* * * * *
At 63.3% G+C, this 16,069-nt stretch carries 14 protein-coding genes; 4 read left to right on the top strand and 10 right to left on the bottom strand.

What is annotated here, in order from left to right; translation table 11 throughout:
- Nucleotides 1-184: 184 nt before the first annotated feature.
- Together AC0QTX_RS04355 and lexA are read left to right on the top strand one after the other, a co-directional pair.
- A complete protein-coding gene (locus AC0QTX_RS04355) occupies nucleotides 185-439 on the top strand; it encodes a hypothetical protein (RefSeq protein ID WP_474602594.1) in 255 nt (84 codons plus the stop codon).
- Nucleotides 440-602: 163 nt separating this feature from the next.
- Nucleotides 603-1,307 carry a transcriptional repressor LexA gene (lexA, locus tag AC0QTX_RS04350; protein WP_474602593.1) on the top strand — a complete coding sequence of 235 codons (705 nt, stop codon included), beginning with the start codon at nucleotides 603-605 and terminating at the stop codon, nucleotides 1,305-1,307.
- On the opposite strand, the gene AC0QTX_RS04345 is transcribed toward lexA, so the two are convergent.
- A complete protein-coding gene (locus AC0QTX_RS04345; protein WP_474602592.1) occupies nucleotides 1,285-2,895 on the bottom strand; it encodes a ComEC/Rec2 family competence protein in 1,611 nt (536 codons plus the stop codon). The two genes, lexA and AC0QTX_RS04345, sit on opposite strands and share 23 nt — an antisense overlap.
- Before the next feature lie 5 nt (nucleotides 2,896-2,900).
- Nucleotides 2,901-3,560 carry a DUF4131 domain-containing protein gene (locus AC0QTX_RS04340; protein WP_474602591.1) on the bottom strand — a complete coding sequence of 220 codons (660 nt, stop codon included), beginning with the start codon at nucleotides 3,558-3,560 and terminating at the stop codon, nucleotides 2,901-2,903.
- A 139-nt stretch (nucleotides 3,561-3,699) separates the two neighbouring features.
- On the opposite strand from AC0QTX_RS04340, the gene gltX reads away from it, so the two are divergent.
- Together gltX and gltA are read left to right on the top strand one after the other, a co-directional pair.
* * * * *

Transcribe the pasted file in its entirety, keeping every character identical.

At 63.3% G+C, this 16,069-nt stretch carries 14 protein-coding genes; 4 read left to right on the top strand and 10 right to left on the bottom strand.

What is annotated here, in order from left to right; translation table 11 throughout:
- Nucleotides 1-184: 184 nt before the first annotated feature.
- Together AC0QTX_RS04355 and lexA are read left to right on the top strand one after the other, a co-directional pair.
- A complete protein-coding gene (locus AC0QTX_RS04355) occupies nucleotides 185-439 on the top strand; it encodes a hypothetical protein (RefSeq protein ID WP_474602594.1) in 255 nt (84 codons plus the stop codon).
- Nucleotides 440-602: 163 nt separating this feature from the next.
- Nucleotides 603-1,307 carry a transcriptional repressor LexA gene (lexA, locus tag AC0QTX_RS04350; protein WP_474602593.1) on the top strand — a complete coding sequence of 235 codons (705 nt, stop codon included), beginning with the start codon at nucleotides 603-605 and terminating at the stop codon, nucleotides 1,305-1,307.
- On the opposite strand, the gene AC0QTX_RS04345 is transcribed toward lexA, so the two are convergent.
- A complete protein-coding gene (locus AC0QTX_RS04345; protein WP_474602592.1) occupies nucleotides 1,285-2,895 on the bottom strand; it encodes a ComEC/Rec2 family competence protein in 1,611 nt (536 codons plus the stop codon). The two genes, lexA and AC0QTX_RS04345, sit on opposite strands and share 23 nt — an antisense overlap.
- Before the next feature lie 5 nt (nucleotides 2,896-2,900).
- Nucleotides 2,901-3,560 carry a DUF4131 domain-containing protein gene (locus AC0QTX_RS04340; protein WP_474602591.1) on the bottom strand — a complete coding sequence of 220 codons (660 nt, stop codon included), beginning with the start codon at nucleotides 3,558-3,560 and terminating at the stop codon, nucleotides 2,901-2,903.
- A 139-nt stretch (nucleotides 3,561-3,699) separates the two neighbouring features.
- On the opposite strand from AC0QTX_RS04340, the gene gltX reads away from it, so the two are divergent.
- Together gltX and gltA are read left to right on the top strand one after the other, a co-directional pair.